Such was the man who attacked Whitefield and Methodism in 1760. For ninety years, the execrable comedies, acted in English theatres, had been the bane and the reproach of the English nation. Comic poets had been the unwearied ministers of vice, and had done its work so thoroughly, that there was hardly a single virtue which had not been sacrificed at its polluted shrine. Innocence had been the sport of abandoned villainy, and religion made the jest of the licentious. In 1760, Samuel Foote crowned the whole, by "The Minor; a Comedy acted in the Haymarket theatre: " 8vo, 91 pages. Its professed object was to expose the absurdity, and to detect the hypocrisy, of Methodism; the author holding the idea, that "ridicule was the only way of redressing an evil which was beyond the reach of law, and which reason was not able to correct." On the principle, that a man cannot touch pitch without defiling his fingers, we refrain from giving even the barest outline of Foote's disgraceful comedy. Thousands applauded the inimitable actor, and laughed at Mrs. Cole and Dr. Squintum; all of them forgetting, that religion is too sacred to become the butt of theatrical buffoonery and of public mockery. The indignation of religious people was aroused; letters were written to newspapers; articles were published in magazines; and a whole swarm of pamphlets were given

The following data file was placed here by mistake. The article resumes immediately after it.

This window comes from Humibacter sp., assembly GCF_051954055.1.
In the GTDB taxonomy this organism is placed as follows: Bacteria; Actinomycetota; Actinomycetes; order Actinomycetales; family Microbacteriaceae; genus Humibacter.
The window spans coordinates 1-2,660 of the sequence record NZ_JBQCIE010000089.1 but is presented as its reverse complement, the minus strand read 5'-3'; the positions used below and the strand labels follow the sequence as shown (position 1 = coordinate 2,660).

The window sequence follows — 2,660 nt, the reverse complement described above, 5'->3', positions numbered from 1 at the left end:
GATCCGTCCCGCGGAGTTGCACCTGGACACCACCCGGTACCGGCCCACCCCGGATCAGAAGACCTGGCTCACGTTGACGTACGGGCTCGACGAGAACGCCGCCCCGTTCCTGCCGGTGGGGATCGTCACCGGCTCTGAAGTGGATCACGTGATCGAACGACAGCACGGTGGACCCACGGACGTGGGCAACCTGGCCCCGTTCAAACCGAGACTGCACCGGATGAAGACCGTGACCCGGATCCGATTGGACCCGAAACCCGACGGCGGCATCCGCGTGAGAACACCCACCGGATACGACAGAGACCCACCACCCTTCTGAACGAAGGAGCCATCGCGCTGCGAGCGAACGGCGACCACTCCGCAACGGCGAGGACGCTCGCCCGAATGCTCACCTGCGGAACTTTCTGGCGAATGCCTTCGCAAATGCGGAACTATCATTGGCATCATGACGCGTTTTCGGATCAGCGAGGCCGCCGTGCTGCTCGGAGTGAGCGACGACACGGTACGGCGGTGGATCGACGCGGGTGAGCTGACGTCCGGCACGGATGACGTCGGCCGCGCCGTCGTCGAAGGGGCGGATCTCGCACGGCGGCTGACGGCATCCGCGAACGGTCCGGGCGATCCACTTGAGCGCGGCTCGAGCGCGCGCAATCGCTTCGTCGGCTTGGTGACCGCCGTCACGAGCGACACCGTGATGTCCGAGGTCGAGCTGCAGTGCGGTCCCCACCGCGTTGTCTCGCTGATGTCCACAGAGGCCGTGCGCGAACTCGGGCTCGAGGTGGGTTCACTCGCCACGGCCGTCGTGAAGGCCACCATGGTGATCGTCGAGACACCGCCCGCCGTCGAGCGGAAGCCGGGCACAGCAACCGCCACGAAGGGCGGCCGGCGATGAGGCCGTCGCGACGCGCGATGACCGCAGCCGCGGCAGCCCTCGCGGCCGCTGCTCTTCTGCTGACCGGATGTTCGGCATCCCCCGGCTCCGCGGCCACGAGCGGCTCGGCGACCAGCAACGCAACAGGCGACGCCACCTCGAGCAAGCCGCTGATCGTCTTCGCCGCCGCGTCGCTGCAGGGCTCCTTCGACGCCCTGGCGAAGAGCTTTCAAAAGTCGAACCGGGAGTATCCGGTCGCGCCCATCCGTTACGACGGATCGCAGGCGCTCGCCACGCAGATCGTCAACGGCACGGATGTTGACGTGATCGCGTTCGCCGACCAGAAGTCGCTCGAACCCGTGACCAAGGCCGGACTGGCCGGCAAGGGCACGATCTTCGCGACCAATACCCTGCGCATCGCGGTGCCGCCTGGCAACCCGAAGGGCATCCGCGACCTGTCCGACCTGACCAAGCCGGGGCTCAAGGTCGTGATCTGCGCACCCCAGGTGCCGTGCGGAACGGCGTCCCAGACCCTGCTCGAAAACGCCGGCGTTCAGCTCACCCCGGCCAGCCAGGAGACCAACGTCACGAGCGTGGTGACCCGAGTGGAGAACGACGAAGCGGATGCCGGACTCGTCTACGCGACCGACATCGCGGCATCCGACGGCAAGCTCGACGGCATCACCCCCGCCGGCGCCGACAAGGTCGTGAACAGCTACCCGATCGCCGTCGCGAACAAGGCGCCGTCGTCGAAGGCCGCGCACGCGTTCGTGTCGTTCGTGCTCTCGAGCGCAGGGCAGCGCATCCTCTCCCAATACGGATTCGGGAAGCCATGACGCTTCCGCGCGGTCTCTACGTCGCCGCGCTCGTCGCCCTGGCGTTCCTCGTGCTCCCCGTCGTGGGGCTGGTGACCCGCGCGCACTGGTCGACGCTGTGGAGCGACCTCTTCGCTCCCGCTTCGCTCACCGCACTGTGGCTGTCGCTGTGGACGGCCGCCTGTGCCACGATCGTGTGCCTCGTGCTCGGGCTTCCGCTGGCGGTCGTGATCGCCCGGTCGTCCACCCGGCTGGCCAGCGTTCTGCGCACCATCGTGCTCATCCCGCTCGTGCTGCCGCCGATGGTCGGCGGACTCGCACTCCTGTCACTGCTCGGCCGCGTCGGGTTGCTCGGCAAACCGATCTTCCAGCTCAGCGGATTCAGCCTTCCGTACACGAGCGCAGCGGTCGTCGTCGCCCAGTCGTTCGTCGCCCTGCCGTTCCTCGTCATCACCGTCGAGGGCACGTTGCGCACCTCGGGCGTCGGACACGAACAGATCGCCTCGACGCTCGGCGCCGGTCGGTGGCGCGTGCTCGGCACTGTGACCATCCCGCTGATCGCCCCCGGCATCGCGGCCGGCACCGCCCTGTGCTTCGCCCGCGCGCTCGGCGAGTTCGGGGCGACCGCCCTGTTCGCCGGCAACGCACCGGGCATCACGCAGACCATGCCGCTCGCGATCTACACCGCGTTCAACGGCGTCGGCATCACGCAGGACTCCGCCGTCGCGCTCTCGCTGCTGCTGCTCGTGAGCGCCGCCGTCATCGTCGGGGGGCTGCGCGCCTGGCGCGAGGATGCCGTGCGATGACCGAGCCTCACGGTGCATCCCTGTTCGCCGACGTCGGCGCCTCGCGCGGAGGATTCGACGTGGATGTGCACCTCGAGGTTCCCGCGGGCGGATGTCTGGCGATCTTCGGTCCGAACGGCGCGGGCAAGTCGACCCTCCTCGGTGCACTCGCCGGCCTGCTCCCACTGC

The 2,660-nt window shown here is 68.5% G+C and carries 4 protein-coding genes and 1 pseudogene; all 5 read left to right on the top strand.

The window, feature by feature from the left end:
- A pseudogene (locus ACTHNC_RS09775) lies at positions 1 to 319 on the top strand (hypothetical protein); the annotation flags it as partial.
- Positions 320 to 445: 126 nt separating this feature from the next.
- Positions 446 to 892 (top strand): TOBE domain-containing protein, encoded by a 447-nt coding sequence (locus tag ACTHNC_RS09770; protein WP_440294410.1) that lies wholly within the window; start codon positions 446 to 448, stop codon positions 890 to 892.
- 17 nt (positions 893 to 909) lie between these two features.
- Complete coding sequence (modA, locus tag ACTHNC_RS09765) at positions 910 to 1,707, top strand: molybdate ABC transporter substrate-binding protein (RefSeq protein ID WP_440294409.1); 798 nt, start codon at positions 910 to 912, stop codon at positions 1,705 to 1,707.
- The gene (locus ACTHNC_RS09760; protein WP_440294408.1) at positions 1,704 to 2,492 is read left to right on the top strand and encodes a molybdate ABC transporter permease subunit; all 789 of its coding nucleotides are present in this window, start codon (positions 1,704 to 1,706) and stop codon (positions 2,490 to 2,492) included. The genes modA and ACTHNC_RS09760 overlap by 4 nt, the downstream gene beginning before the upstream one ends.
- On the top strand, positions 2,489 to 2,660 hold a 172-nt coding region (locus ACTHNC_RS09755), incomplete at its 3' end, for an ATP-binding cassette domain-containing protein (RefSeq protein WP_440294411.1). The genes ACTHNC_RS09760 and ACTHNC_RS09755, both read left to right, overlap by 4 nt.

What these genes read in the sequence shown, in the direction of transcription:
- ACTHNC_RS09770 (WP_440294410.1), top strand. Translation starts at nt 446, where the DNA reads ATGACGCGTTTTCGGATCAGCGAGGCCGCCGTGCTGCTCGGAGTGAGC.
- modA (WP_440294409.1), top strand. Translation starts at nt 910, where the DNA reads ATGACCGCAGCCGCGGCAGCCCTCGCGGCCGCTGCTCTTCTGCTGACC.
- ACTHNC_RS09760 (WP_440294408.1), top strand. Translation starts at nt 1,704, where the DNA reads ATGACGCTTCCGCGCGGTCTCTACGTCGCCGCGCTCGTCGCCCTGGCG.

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Age 57